How to Block Crochet + Knit a Tutorial
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Learn how to block crochet projects and knitting projects from hats to shawls. This step by step tutorial includes written instructions, photos and a video showing you the blocking process.
There are a few main types of blocking: wet blocking and steam blocking are commonly used to block both crochet and knit. For wet blocking you can submerge your item in water, or spray it.
When do you need to block your crochet or knit and what types of projects need blocking?
Do I need to block my crochet and knits?
Likely you do, but it depends. Blanket squares, like classic granny squares are the most common items blocked by crocheters. Knitters are often blocking sweaters. But most of your projects can benefits from blocking.
Blocking helps to set the stitches. It’s helpful to show off square motifs and lace patterns really well.
I’m using a hat for this video tutorial on blocking, because I made it with natural fibers which relax a lot more than acrylic. And I want the hat to fit even after wearing and washing.
I’m using the Verso Beanie for this blocking tutorial. Since I made this hat from a merino wool yarn* it was the perfect candidate for blocking.
What is blocking?
In short, blocking is the process of getting your finished crochet piece wet, either through soaking, spraying or steaming, then shaping it (which sounds complicated, but isn’t-if it’s a triangle then “shape” it into a triangle) and leaving it to dry.
There are 3 Main Ways to Block Crochet + Knit
- Wet Blocking
- Spray Blocking
- Steam Blocking
Blocking a shawl
Here I use pin to achieve the desired shape.
These free crochet patterns are here: the Lilla crochet triangle shawl pattern, the Verso a free crochet beanie pattern.
Blocking different fibers
If you’re working in natural fibers like wool or alpaca then you need to block your crochet work. These fibers will be effected most by wear and washing.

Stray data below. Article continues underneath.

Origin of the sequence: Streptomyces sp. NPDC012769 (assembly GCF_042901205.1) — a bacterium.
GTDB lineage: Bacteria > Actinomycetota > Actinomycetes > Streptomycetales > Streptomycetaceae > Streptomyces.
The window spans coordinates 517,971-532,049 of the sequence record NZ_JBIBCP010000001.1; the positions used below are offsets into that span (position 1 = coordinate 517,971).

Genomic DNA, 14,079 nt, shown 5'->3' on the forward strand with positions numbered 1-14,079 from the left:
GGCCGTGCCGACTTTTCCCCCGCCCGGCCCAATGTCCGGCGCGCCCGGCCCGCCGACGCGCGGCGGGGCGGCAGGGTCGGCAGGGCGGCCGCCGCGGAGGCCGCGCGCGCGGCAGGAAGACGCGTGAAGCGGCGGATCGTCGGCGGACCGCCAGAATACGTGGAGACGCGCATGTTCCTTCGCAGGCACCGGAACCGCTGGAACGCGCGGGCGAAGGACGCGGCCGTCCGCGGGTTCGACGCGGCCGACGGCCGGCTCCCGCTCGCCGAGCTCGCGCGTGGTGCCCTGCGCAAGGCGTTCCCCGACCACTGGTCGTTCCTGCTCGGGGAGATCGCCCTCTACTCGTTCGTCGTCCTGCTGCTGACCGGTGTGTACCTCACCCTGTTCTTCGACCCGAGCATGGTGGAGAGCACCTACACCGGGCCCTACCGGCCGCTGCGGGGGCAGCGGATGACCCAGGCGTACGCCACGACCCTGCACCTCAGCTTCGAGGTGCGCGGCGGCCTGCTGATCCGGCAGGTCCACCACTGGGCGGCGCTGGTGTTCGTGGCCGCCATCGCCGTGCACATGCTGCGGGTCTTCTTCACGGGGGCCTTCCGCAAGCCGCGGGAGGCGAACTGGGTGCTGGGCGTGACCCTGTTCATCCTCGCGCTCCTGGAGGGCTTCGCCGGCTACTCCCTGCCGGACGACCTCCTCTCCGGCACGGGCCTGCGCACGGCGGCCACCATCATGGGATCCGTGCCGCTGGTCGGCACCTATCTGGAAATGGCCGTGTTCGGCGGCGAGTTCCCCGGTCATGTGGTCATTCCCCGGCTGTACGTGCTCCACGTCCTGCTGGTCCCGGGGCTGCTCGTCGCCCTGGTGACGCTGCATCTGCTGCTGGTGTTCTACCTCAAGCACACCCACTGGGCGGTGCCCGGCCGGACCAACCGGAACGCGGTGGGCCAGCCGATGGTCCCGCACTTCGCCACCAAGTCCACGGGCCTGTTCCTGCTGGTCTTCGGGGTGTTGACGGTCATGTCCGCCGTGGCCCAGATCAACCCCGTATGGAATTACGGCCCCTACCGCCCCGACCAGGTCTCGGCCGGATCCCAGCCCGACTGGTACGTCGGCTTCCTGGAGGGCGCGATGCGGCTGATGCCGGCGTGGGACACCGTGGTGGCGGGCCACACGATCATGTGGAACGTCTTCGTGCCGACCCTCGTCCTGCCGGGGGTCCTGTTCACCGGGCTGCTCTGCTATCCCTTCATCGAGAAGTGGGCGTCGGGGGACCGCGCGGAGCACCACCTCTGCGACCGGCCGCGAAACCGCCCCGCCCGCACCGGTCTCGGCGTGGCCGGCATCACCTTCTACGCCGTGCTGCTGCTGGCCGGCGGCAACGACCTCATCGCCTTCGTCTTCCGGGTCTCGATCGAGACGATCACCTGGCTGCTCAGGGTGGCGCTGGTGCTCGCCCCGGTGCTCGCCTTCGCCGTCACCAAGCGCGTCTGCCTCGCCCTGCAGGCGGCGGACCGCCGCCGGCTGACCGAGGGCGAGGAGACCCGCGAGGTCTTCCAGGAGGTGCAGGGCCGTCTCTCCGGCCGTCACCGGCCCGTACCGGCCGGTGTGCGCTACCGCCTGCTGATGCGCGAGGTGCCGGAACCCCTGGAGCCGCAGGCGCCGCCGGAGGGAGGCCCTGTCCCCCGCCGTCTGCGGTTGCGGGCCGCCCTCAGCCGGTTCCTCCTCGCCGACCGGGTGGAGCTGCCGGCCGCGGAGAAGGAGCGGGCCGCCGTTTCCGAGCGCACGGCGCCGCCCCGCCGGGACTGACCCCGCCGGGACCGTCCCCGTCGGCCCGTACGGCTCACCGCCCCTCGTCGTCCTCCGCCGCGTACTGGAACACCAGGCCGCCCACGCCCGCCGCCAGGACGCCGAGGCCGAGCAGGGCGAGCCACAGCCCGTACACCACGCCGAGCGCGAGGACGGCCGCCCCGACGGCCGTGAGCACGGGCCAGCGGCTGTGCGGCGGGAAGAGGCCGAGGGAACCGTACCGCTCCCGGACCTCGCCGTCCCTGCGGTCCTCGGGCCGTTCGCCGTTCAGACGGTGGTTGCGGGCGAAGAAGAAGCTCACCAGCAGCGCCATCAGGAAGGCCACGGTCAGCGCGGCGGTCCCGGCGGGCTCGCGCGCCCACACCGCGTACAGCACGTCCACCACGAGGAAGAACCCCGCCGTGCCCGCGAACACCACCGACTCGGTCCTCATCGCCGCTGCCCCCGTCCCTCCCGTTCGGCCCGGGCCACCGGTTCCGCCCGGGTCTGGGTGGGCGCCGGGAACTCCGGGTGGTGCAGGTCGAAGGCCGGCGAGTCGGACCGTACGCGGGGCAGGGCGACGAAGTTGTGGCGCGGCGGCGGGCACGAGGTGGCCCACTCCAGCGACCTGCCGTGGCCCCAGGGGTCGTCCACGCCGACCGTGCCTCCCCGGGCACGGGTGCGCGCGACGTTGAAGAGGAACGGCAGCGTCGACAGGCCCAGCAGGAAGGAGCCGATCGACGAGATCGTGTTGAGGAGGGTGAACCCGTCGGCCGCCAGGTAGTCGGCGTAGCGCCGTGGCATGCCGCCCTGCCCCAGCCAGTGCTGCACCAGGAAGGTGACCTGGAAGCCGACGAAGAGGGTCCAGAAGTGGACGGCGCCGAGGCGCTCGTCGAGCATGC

Almost all yarn will relax-or grow or loosen, after washing. However, they yarn type will effect how it reacts to blocking and washing. Cotton yarns, wool yarns, or other natural fibers have a tendency to loosen up even more.
Blocking crochet made with acrylic yarn is still useful. Just as with other fibers, blocking acrylic fibers allows the stitches to set, relax and take shape.
If you’ve been crocheting for any length of time you’ve probably already noticed that you work tends to loosen up and stretch after a while.
This “relaxing” is normal. But when you’re working with some natural fibers they change a lot more than a man made yarn, like acrylic.
So if you plan to wear and wash your handmade items, then take the time to block them. Otherwise, after the first wash (even hand washing), your hat will be a different size than when you finished crocheting it.
But once you block your hat, or wash it, it won’t revert back to the size/shape it was before.
The Tostata is a free scarf knitting pattern that’s beginner friendly.
Another reason you might need to block is for shaping. In my experience I have seen this most in knitting. But it applies to crochet too-especially lacy patterns.
So when you block, you want to set the shape you desire. If you have stripes, line them up in a straight line. Check your edges, if it should be pointy or rounded, then make it so.
Be Gentle With Shaping
If you can get the right shape with your fingers, then you won’t need pins. You may need to pin edges or color work into the shape you want.
As the project dries, it will adhere to the shape you set it. And yes, in this case it will revert back to any old shape after the next wash.
But, most of the time your natural fibers will need to lay flat to dry. So then, you dry them in the necessary shape.
Benefits of Blocking
- Achieve the correct size.
- Get the right shape
- Relaxes the stitches for beautiful drape.
- Defines the stitch pattern.
- Your finished project won’t change drastically after the first wash.
Do I need special tools for blocking?
No, not at all. You can block your crochet with items you likely already have at home.
- You’ll need a finished crochet piece. In this case I’m demonstrating with a hat.
- A tape measure to block a piece to the right size.